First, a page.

Life in the Slow Lane

There’s not much new to report today. I go for my second follow up with the surgeon tomorrow, and I’ve got a busy week ahead as I get ready for my trip to Amsterdam (and I plan to take lots of photos, which I will share here). That quote from the Austin Powers movie (I think it was Goldmember) keeps running through my head about two things Austin’s father can’t stand — people who are insensitive to other cultures and the Dutch! I’m eager to see Amsterdam and what it has to offer, and maybe a few windmills. Maybe I’ll bring back some wooden shoes.

I got a letter from my insurance company about the astronomical bill I received last week. Apparently, the provider appealed their decision not to pay. I’m just hoping it doesn’t fall on me!

Since I haven’t been able to run, I’ve been going for walks in the evenings. There’s a walking path on our side of the townhome complex, and the evenings have actually been nice enough to spend outdoors. I never realized how many lizards we have! I haven’t talked much with the neighbors, but have noticed the same folks walking in the evenings, some with their dogs. A friend said I needed a dog to walk, and the idea appeals to me. But we really don’t have the room, and are not home enough. I would probably need to hire a dogsitter if I went that route.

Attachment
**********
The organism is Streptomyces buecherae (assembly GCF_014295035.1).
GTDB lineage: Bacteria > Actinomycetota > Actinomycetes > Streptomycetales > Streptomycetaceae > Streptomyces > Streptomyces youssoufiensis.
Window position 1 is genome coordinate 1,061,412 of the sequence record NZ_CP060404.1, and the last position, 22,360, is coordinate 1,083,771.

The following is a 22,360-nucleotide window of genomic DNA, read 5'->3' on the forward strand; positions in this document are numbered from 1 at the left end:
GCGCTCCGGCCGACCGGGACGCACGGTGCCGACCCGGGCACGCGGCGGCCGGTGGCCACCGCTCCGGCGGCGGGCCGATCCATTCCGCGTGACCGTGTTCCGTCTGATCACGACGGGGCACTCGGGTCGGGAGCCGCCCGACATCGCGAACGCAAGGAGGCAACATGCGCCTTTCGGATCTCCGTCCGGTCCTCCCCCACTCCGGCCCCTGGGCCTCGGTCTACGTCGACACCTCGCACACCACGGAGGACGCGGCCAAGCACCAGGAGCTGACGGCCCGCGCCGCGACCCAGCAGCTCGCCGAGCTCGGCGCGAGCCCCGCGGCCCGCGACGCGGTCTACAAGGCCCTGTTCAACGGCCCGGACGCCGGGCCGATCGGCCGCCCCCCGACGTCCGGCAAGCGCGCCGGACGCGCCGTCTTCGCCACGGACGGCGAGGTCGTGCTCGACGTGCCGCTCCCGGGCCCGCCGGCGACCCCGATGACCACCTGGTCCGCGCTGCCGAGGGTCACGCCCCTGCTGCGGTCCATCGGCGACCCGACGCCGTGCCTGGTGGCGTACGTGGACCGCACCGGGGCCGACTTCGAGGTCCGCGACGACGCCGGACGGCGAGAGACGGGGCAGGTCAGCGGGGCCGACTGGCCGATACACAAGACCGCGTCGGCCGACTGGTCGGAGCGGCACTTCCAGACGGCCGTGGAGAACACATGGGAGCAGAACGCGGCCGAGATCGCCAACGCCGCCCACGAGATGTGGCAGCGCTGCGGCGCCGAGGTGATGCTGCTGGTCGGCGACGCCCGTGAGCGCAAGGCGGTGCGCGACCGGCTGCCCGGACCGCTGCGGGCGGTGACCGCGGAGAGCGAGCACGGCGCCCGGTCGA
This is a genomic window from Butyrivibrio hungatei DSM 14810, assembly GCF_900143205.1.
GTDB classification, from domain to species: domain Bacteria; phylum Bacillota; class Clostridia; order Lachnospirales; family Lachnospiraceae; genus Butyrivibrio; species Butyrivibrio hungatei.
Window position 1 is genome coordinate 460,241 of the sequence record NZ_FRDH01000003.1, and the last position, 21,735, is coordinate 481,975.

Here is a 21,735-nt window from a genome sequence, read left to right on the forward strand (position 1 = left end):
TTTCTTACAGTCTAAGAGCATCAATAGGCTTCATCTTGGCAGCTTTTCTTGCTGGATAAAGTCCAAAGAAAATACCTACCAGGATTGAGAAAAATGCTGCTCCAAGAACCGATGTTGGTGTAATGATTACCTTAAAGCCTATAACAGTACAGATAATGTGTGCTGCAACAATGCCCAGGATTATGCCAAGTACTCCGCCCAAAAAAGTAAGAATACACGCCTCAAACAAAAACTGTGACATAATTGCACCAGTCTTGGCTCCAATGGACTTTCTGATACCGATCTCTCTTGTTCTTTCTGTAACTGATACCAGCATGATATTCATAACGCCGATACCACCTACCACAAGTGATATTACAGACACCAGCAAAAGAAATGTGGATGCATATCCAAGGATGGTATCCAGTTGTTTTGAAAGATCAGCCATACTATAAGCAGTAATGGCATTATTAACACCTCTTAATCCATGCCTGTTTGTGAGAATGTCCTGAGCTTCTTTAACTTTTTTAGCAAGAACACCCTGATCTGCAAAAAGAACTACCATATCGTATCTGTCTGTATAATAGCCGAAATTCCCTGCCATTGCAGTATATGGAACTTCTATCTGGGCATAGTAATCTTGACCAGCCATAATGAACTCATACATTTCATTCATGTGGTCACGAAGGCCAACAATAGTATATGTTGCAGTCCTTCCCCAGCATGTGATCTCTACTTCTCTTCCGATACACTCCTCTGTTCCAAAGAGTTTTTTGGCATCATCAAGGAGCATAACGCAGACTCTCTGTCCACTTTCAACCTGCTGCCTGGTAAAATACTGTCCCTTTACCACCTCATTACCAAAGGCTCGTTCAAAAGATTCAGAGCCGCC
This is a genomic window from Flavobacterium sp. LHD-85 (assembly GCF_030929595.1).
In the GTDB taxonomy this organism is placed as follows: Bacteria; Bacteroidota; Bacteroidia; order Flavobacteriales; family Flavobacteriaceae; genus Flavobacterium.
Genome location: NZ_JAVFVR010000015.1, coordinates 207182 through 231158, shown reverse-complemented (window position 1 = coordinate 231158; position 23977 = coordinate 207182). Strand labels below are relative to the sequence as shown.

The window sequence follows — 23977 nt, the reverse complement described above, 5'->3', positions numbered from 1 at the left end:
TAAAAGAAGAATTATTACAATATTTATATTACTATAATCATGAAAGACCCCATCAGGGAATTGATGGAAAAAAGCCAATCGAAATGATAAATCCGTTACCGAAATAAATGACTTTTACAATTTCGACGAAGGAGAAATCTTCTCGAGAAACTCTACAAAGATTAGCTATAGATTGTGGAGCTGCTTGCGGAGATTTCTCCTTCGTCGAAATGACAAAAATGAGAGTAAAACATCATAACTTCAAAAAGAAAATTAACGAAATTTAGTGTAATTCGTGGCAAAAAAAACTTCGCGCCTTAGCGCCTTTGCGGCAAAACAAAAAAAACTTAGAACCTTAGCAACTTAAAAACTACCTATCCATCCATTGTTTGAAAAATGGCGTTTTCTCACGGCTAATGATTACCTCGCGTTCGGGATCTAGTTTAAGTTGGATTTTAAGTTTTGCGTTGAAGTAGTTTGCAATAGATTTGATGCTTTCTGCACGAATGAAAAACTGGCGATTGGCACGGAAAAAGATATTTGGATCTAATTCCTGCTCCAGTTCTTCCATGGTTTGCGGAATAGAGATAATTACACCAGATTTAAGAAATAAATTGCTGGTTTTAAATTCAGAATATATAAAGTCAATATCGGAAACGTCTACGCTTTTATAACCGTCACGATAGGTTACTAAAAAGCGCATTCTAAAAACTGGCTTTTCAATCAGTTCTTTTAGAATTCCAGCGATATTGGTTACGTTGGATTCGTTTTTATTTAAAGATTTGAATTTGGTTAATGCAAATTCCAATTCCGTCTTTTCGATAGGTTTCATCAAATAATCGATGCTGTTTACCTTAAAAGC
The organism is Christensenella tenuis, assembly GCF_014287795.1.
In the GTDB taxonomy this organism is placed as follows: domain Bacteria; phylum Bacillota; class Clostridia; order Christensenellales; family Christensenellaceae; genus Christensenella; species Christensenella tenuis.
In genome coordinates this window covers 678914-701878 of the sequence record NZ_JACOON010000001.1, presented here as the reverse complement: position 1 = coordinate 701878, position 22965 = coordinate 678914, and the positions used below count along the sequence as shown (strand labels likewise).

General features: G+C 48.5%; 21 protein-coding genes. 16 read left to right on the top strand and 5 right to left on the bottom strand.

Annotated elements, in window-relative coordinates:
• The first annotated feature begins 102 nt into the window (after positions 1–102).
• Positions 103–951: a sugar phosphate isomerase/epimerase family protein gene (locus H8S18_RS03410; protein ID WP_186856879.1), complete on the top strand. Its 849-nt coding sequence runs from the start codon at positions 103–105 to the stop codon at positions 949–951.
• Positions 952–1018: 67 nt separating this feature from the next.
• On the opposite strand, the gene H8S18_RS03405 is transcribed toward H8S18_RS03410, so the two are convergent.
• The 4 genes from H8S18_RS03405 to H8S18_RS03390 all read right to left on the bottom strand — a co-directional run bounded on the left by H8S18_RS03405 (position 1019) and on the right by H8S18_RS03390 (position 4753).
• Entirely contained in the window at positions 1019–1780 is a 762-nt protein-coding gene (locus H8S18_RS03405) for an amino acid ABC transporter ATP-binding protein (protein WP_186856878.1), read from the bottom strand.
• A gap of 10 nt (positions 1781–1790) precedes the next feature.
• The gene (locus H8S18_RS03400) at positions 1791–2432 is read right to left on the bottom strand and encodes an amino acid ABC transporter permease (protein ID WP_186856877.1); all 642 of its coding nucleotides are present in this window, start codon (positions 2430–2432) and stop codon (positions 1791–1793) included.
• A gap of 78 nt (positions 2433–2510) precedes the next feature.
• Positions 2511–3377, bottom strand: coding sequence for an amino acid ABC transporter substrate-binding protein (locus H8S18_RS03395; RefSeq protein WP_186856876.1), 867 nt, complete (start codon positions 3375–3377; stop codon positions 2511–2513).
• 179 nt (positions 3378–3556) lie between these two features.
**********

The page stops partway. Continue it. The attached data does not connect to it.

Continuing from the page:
Anyway, I’m eager to see what the surgeon has to say tomorrow, and to find out how much longer I’ll be doing the physical therapy exercises. I do need to ask him for a referral for some further treatment — my left IT band and hip flexor are bothering me, and I think I may have plantar’s. I think they are related to the back — I may have been compensating in other areas. So there will be more physical therapy exercises at home, and likely some more waiting. Just hopefully not too much more waiting! I’m ready to get out of the slow lane.

Stormy Weather

The stormy afternoon weather matches my mood perfectly today.